Mark Zuckerberg Facebook CNN interview

Facebook’s Zuckerberg: “This was clearly a mistake”

Facebook's CEO apologized over what happened with Cambridge Analytica

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Mark Zuckerberg appeared on CNN Wednesday night to talk about how Cambridge Analytica, a data mining company, got access to profiles of 50 million Facebook users. Zuckerberg, who wrote a lengthy post on his own site earlier in the day, admitted that the company he founded in his dorm room made "a mistake."

"We need to make sure we never make that mistake ever again," Zuckerberg told CNN's Laurie Segall.

Zuckerberg, during the pre-recorded interview, says that Facebook knew in 2015 that Cambridge Analytica had bought data that an app developer collected through a Facebook survey from millions of users. After discovering this information, Zuckerberg says Facebook went to Cambridge Analytica — as well as anyone else who had received that data — to certify that they had destroyed the information.

Facebook received that certification — which Zuckerberg says he and his company trusted.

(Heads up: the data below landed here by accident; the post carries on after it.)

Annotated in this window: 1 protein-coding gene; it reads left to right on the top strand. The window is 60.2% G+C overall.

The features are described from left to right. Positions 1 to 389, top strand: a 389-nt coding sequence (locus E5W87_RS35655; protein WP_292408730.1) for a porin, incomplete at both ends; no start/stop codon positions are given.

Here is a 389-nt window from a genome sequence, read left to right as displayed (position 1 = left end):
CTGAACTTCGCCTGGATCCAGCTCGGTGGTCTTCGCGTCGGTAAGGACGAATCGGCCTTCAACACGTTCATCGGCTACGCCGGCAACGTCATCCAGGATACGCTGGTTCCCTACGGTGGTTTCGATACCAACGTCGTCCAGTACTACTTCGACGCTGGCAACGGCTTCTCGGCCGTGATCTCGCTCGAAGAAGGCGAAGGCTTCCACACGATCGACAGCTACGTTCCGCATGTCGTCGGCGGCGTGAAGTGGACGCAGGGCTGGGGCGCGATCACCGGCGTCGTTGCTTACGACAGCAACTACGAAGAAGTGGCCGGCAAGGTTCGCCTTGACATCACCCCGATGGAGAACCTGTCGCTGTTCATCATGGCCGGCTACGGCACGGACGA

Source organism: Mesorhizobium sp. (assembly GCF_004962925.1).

"This was clearly a mistake," he told CNN.

Facebook is being queried about its role in the 2016 U.S. Presidential election — and being eyed about how the network may be used to sway people in the mid-term elections coming up in the U.S. this November. Does Zuckerberg believe that Facebook impacted the results in 2016?

"It's really hard for me to have full assessment of that," he says. "There are so many forces at play."

But when pressed on whether he believes people are using the network today to influence upcoming elections, Zuckerberg says Facebook is deploying new A.I. to combat concerns, such as fake accounts.

But, he added, he does believe there is a "version 2," out there today, with people trying to repeat the division they were able to create on Facebook in 2016. "I'm sure someone's trying," he says.

Regulators and lawmakers in both the U.S. and the UK are eager to hear from Zuckerberg directly. But as to whether he will make an appearance on Capital Hill, Facebook's CEO played a bit coy.

"We try to send the person from Facebook who will have the most knowledge," he says. "If that is me, I'm happy to go."

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